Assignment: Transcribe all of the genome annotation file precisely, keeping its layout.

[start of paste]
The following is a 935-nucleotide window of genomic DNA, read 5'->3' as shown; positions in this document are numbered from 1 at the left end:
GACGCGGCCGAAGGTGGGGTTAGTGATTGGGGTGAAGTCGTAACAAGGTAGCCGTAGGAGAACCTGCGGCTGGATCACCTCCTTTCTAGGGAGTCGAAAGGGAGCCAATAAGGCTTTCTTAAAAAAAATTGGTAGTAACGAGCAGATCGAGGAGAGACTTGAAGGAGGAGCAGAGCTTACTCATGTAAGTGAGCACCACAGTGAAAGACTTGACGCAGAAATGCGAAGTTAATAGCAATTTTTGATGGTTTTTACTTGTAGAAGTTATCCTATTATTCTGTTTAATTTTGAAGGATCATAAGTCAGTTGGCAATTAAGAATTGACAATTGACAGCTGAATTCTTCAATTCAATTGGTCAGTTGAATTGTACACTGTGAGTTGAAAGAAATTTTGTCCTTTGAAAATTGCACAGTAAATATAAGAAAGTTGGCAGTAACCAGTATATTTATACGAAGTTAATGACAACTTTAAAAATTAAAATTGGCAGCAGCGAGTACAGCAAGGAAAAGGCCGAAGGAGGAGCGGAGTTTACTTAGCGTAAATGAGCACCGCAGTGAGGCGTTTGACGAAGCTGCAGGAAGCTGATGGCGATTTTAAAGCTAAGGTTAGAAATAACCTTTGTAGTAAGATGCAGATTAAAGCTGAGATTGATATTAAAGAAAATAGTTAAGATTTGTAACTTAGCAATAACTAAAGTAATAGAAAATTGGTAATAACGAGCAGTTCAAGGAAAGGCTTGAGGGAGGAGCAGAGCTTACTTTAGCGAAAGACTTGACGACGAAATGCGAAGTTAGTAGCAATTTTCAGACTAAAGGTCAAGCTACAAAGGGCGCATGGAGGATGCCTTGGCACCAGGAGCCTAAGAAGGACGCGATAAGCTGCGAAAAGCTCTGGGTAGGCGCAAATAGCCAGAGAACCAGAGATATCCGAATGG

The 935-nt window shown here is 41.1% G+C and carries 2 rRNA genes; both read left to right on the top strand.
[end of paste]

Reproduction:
The following is a 935-nucleotide window of genomic DNA, read 5'->3' as shown; positions in this document are numbered from 1 at the left end:
GACGCGGCCGAAGGTGGGGTTAGTGATTGGGGTGAAGTCGTAACAAGGTAGCCGTAGGAGAACCTGCGGCTGGATCACCTCCTTTCTAGGGAGTCGAAAGGGAGCCAATAAGGCTTTCTTAAAAAAAATTGGTAGTAACGAGCAGATCGAGGAGAGACTTGAAGGAGGAGCAGAGCTTACTCATGTAAGTGAGCACCACAGTGAAAGACTTGACGCAGAAATGCGAAGTTAATAGCAATTTTTGATGGTTTTTACTTGTAGAAGTTATCCTATTATTCTGTTTAATTTTGAAGGATCATAAGTCAGTTGGCAATTAAGAATTGACAATTGACAGCTGAATTCTTCAATTCAATTGGTCAGTTGAATTGTACACTGTGAGTTGAAAGAAATTTTGTCCTTTGAAAATTGCACAGTAAATATAAGAAAGTTGGCAGTAACCAGTATATTTATACGAAGTTAATGACAACTTTAAAAATTAAAATTGGCAGCAGCGAGTACAGCAAGGAAAAGGCCGAAGGAGGAGCGGAGTTTACTTAGCGTAAATGAGCACCGCAGTGAGGCGTTTGACGAAGCTGCAGGAAGCTGATGGCGATTTTAAAGCTAAGGTTAGAAATAACCTTTGTAGTAAGATGCAGATTAAAGCTGAGATTGATATTAAAGAAAATAGTTAAGATTTGTAACTTAGCAATAACTAAAGTAATAGAAAATTGGTAATAACGAGCAGTTCAAGGAAAGGCTTGAGGGAGGAGCAGAGCTTACTTTAGCGAAAGACTTGACGACGAAATGCGAAGTTAGTAGCAATTTTCAGACTAAAGGTCAAGCTACAAAGGGCGCATGGAGGATGCCTTGGCACCAGGAGCCTAAGAAGGACGCGATAAGCTGCGAAAAGCTCTGGGTAGGCGCAAATAGCCAGAGAACCAGAGATATCCGAATGG

The 935-nt window shown here is 41.1% G+C and carries 2 rRNA genes; both read left to right on the top strand.